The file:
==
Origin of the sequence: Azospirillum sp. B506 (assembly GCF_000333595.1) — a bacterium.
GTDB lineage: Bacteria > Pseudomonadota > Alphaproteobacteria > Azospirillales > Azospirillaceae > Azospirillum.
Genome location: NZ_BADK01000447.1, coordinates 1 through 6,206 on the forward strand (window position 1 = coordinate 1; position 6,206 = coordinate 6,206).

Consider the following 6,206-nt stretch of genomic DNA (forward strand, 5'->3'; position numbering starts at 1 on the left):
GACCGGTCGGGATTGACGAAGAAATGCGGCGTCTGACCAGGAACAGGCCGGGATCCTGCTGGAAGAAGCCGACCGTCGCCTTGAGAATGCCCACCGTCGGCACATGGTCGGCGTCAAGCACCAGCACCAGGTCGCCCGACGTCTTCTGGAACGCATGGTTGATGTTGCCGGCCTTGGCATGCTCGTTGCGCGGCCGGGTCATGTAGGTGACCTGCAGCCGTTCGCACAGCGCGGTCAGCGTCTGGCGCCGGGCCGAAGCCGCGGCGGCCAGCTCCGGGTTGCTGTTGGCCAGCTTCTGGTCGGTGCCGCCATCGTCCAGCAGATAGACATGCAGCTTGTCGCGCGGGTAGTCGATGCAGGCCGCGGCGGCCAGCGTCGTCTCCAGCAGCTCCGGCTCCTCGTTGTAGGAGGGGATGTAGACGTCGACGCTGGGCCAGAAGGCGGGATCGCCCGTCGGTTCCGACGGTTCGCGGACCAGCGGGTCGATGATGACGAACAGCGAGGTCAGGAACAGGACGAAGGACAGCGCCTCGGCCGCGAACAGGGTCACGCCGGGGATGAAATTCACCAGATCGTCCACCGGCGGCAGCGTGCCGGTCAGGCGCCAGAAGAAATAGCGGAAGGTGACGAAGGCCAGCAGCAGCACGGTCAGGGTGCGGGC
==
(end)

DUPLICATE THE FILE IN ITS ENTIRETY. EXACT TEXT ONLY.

Origin of the sequence: Azospirillum sp. B506 (assembly GCF_000333595.1) — a bacterium.
GTDB lineage: Bacteria > Pseudomonadota > Alphaproteobacteria > Azospirillales > Azospirillaceae > Azospirillum.
Genome location: NZ_BADK01000447.1, coordinates 1 through 6,206 on the forward strand (window position 1 = coordinate 1; position 6,206 = coordinate 6,206).

Consider the following 6,206-nt stretch of genomic DNA (forward strand, 5'->3'; position numbering starts at 1 on the left):
GACCGGTCGGGATTGACGAAGAAATGCGGCGTCTGACCAGGAACAGGCCGGGATCCTGCTGGAAGAAGCCGACCGTCGCCTTGAGAATGCCCACCGTCGGCACATGGTCGGCGTCAAGCACCAGCACCAGGTCGCCCGACGTCTTCTGGAACGCATGGTTGATGTTGCCGGCCTTGGCATGCTCGTTGCGCGGCCGGGTCATGTAGGTGACCTGCAGCCGTTCGCACAGCGCGGTCAGCGTCTGGCGCCGGGCCGAAGCCGCGGCGGCCAGCTCCGGGTTGCTGTTGGCCAGCTTCTGGTCGGTGCCGCCATCGTCCAGCAGATAGACATGCAGCTTGTCGCGCGGGTAGTCGATGCAGGCCGCGGCGGCCAGCGTCGTCTCCAGCAGCTCCGGCTCCTCGTTGTAGGAGGGGATGTAGACGTCGACGCTGGGCCAGAAGGCGGGATCGCCCGTCGGTTCCGACGGTTCGCGGACCAGCGGGTCGATGATGACGAACAGCGAGGTCAGGAACAGGACGAAGGACAGCGCCTCGGCCGCGAACAGGGTCACGCCGGGGATGAAATTCACCAGATCGTCCACCGGCGGCAGCGTGCCGGTCAGGCGCCAGAAGAAATAGCGGAAGGTGACGAAGGCCAGCAGCAGCACGGTCAGGGTGCGGGC